For many, locum tenens is more than a side gig for supplemental income or a bridge between your last job and a new one. While those are great reasons to take locums assignments, more and more physicians are choosing to switch to full-time locums. Here are three physicians who made the leap and why they chose to make locums their full-time career.
Work less, earn more
Pulmonary critical care physician Dr. Richard Rothfleisch worked as a Navy flight surgeon before heading to Pennsylvania to open his own practice.
“My story is very typical of doctors,” he explains. “Each year I worked a bit harder, each year I made a little less money, and each year the frustrations, such as dealing with insurance companies, covering overhead, and managing employee issues, became more burdensome. I was on call pretty much 24/7, 365.”
Then a little online research about locums opened his eyes.
“I ran the numbers,” he says, “and was amazed to find that I could make the same amount of money doing locums full-time by working 14-15 days a month and having the rest of the time off as block time. I had never in my life experienced that much time to myself. I found I can have all this time off with no cut in income, make my own schedule, and live wherever I want.”
Opening your horizons
The clinical knowledge Dr. Rothfleisch has gained is invaluable as well. “It’s like your universe of professional experience improves enormously from the opportunity to interact with colleagues on a regional and even a national basis,” he says. “You’re pollenating knowledge and experience and seeing all different ways of doing things.”
Locums lets him enjoy medicine again. “Coming in and fixing some potential disaster and then getting a big hug from grandma? That’s a pretty priceless thing. Pretty damn priceless. I truly wish I would have done it sooner.”
Does he see locums as a bridge to retirement?
“Honestly, I used to think about it,” he says. “I still enjoy what I do. It gives me a level of meaning to my life. I think full retirement is overrated. How much damn golf can you play or fishing or whatever you do? If I stay healthy, I’ll do this well into my 70s.”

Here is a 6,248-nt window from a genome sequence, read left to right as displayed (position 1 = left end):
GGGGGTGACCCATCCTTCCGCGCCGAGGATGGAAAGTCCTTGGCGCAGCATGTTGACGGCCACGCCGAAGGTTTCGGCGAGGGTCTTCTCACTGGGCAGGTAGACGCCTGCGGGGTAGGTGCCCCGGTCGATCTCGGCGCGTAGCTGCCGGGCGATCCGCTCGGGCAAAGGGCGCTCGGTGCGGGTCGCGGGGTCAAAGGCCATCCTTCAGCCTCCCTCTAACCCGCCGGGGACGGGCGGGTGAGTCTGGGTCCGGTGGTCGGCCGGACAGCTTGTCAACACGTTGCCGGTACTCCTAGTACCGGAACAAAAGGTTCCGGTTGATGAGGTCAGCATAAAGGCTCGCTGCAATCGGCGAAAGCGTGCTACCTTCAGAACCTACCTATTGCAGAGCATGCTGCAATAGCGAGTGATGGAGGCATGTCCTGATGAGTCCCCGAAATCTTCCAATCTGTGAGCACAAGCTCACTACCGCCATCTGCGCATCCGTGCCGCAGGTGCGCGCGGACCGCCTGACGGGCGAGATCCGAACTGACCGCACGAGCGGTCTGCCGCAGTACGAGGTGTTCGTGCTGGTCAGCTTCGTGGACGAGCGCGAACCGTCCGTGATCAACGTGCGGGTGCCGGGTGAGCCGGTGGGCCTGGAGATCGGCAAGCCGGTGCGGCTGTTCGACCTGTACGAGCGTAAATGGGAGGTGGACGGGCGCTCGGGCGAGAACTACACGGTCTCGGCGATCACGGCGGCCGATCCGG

Hospitalist Dr. Susan Newcomb is of a similar mind. “I worked for 33 years with the same company in my hometown. Now I only work for CompHealth. I felt that the corporation that bought all the hospitals around my hometown has a commitment to itself but not to the community.”
She wasn’t the only dissatisfied physician. She had two close hospitalist friends who were as unhappy as she was with the corporate practice of medicine. Both friends jumped ship before she did.
“It took me a year later to become unhappy enough that I responded to CompHealth and said, ‘Ok, I’m ready.’”
Dr. Newcomb explains what the switch to full-time locums has meant. “I like having control of my schedule. I have this time that I can do whatever I want. For example, if I need to be with one of my elderly parents, I’ll be able to do that. When you work for a corporation, you’re just a cost center to them. I would never go back. I’ll do locums until I’m finished with my career.”
A richer life
Dr. Margaret King, a nephrologist, echoes that sentiment. “I started working as a locum tenens physician in February 1992, and it’s been a full-time career since.”
She was a full-time employee right out of fellowship, but a friend’s off-the-cuff remark set her on a life-changing course. “He asked me, ‘What would you do if you won the lottery?’ I replied that I would love to get one of those silver little trailers to pull behind my car and travel all over the country. He said, ‘You don’t have to win the lottery — you can become a locum tenens doc.’ I didn’t have any idea what that was. He directed me to look in the back of the NEJM and to start calling companies. So that’s what I did.”
She says the switch to full-time locums has enriched her life. “No doubt about it. It’s really hard to describe — I can sit here and tell stories about things that happened to me in Hawaii, things that happened to me in Southern California, a wonderful experience I had in North Carolina. I mean, I could go through my whole CV that way. So this is my whole life, honestly, a really good life — thanks to this friend who turned me on to doing locum tenens. And what a difference it’s made for me!”